Canada Considering Handguns Ban
Prime Minister Justin Trudeau has reportedly instructed a newly appointed government minister to examine a sweeping gun ban.
As part of a series of mandate letters issued to new ministers, Trudeau tasked Bill Blair, who recently agreed to serve as Canada’s Minister of Border Security and Organized Crime Reduction, to “play a leading role in our efforts to reduce gun violence.”
Among Blair’s marching orders: support the Minister of Public Safety and Emergency Preparedness on the passage of Bill C-71, a controversial piece of gun control legislation in Parliament and lead a study on “a full ban on handguns and assault weapons in Canada, while not impeding the lawful use of firearms by Canadians.”
The move comes after a gunman killed two and injured more than a dozen in a shooting in Toronto, Canada’s largest city, in July. In the immediate aftermath, Toronto Mayor John Tory asked why “anyone” needs to have a gun and joined with city officials in an effort to ban handguns in the city. Montreal lawmakers followed up on Toronto’s effort last month with a call for the federal government to go even further and ban the possession of assault weapons and handguns by anyone except members of the military and police officers.
A poll commissioned by CTV News released Monday found that about two out of three respondents said they would at least somewhat support a move to ban handguns nationally.
As previously reported by Guns.com, Canada’s firearm laws are strict, with a possession and acquisition license, or PAL, needed to legally own a firearm. With the license comes extensive background checks, mandatory training, and letters of reference as well as about $200 in fees.
Further, there is no such thing as Castle Doctrine or Stand Your Ground for justifiable homicide in Canada. No guarantee of a right to keep and bear arms. No concealed carry other than for narrow exceptions. The government fundamentally sees gun ownership as a tool for target shooting and hunting only, with many types of guns popular in the U.S. highly restricted in the country — which require another degree of licensing. Nonetheless, underground gun factories have surfaced in several provinces as a means for criminals to duck regulations.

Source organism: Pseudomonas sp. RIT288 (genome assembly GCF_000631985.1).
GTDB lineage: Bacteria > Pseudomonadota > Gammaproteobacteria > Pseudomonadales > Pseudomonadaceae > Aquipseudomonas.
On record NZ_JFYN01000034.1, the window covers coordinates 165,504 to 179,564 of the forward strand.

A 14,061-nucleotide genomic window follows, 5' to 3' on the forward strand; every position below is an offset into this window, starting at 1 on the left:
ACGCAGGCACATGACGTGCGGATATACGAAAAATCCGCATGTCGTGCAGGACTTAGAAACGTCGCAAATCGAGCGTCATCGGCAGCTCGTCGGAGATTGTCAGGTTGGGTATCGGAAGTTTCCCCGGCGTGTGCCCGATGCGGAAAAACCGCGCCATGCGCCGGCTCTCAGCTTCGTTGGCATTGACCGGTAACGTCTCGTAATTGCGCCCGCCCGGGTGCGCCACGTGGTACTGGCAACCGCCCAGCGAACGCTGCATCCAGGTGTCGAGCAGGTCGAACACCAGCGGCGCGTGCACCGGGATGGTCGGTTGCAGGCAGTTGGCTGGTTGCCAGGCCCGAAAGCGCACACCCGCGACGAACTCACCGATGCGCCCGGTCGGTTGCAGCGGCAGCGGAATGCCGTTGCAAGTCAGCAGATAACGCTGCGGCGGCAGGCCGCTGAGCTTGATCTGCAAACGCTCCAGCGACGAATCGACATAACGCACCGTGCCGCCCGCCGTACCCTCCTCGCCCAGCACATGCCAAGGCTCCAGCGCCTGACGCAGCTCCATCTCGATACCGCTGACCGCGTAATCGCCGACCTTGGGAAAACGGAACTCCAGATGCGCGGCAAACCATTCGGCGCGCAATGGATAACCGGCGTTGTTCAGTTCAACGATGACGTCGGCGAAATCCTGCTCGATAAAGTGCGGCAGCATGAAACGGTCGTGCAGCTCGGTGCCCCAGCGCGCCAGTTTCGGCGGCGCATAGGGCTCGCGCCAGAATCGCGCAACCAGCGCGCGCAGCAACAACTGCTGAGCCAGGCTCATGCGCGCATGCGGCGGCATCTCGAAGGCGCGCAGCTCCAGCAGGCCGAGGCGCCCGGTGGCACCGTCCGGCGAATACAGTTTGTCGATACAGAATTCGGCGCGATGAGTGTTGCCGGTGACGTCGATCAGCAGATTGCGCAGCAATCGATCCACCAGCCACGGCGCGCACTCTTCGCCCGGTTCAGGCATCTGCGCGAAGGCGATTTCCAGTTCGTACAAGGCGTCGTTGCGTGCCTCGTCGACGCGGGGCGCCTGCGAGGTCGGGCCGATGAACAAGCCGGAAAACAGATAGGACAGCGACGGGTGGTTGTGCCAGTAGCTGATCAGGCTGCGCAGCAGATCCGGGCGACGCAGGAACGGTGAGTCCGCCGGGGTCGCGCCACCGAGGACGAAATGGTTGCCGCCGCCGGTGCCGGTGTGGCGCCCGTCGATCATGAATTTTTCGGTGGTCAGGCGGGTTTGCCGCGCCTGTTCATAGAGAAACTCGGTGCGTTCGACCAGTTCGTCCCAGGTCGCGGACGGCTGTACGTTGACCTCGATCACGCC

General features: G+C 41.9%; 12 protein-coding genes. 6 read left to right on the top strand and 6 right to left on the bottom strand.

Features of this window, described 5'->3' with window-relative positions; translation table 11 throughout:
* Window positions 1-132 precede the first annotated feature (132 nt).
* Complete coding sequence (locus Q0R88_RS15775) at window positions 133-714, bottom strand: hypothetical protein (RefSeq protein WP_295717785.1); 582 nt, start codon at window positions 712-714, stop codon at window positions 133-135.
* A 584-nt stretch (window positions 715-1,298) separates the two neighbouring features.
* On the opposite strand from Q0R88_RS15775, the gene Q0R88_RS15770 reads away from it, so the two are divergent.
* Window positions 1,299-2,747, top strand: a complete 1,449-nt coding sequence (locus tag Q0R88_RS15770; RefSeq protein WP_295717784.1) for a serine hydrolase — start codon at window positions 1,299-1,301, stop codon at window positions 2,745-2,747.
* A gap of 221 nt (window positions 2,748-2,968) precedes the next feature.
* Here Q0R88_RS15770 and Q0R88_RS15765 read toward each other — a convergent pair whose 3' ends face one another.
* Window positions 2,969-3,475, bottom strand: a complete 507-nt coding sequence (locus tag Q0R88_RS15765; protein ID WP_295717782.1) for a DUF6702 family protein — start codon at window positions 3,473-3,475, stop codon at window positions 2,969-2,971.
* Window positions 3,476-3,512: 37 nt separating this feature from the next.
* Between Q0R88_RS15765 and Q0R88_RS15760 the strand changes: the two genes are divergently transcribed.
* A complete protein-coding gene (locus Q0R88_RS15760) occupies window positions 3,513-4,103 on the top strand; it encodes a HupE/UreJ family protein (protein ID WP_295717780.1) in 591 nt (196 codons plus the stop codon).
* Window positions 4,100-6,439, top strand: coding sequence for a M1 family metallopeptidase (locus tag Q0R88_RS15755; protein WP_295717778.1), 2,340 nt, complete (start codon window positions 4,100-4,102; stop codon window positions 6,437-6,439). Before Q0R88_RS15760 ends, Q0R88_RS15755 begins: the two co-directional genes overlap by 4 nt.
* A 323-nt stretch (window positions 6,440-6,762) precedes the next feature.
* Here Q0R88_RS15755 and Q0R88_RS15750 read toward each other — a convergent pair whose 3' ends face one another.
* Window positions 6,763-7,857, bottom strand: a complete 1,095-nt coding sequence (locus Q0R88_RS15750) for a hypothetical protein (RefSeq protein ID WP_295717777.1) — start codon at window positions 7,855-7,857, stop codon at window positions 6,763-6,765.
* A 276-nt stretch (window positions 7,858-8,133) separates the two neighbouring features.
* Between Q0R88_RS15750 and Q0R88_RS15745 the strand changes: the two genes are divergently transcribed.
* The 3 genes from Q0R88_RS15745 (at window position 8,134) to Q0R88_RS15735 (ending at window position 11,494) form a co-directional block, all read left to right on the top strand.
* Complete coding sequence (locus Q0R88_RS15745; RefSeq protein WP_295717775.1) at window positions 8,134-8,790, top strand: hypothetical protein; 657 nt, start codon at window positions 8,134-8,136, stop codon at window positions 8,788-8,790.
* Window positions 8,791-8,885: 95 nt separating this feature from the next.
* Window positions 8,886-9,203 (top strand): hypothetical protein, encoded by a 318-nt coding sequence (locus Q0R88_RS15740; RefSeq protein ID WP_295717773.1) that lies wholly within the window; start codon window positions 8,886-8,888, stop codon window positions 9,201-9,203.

Despite the rhetoric from urban city leaders, police groups in the country to include the Canadian Association of Chiefs of Police and the Toronto Police Association have said they are not calling for any legislative changes where it comes to gun control, with TPA President Mike McCormack going so far as to say a national ban on handguns will not stop gun crime.
Vahan Kololian, a co-founder of the Mosaic Institute, a Toronto-based think tank, penned an opinion piece for HuffPost Canada arguing that not just handguns and assault weapons but all the possession of all firearms in the country should be criminalized.
Gun rights groups argue that the upcoming federal election next year in Canada is driving politics on gun policy in the country.
“There is a criminal gang violence problem in major cities that is not being addressed but is very controversial,” Blair Hagen, the executive vice president of Canada’s National Firearms Association, told Guns.com in an email. “Recently the media and certain politicians have tried to allege that the source of crime guns is chiefly those stolen from legal owners, or illegally transferred through ‘straw purchases.’ These allegations are unsubstantiated, incorrect and unsupportable.”
According to government statistics, about 130 homicides were committed in Canada with handguns in 2016, with the largest increases stemming from gang-related homicides, principally in Toronto and Vancouver.
Hagen said that the study ordered by Trudeau comes in tandem with the additional threat posed by possible passage of C-71, which he argues re-introduces a long gun registry to the country through data collection and will ban over 14,000 semi-auto rifles of two different types.
“Canada is already facing a renewed assault on gun rights from the Liberals through Bill C-71 which is already before Parliament, and which could be passed by the Senate and receive Royal Assent this Fall,” said Hagen. “The gun issue is going to be a major one in the next federal election in a way it wasn’t in the 2016 federal election where it didn’t really manifest itself as one.”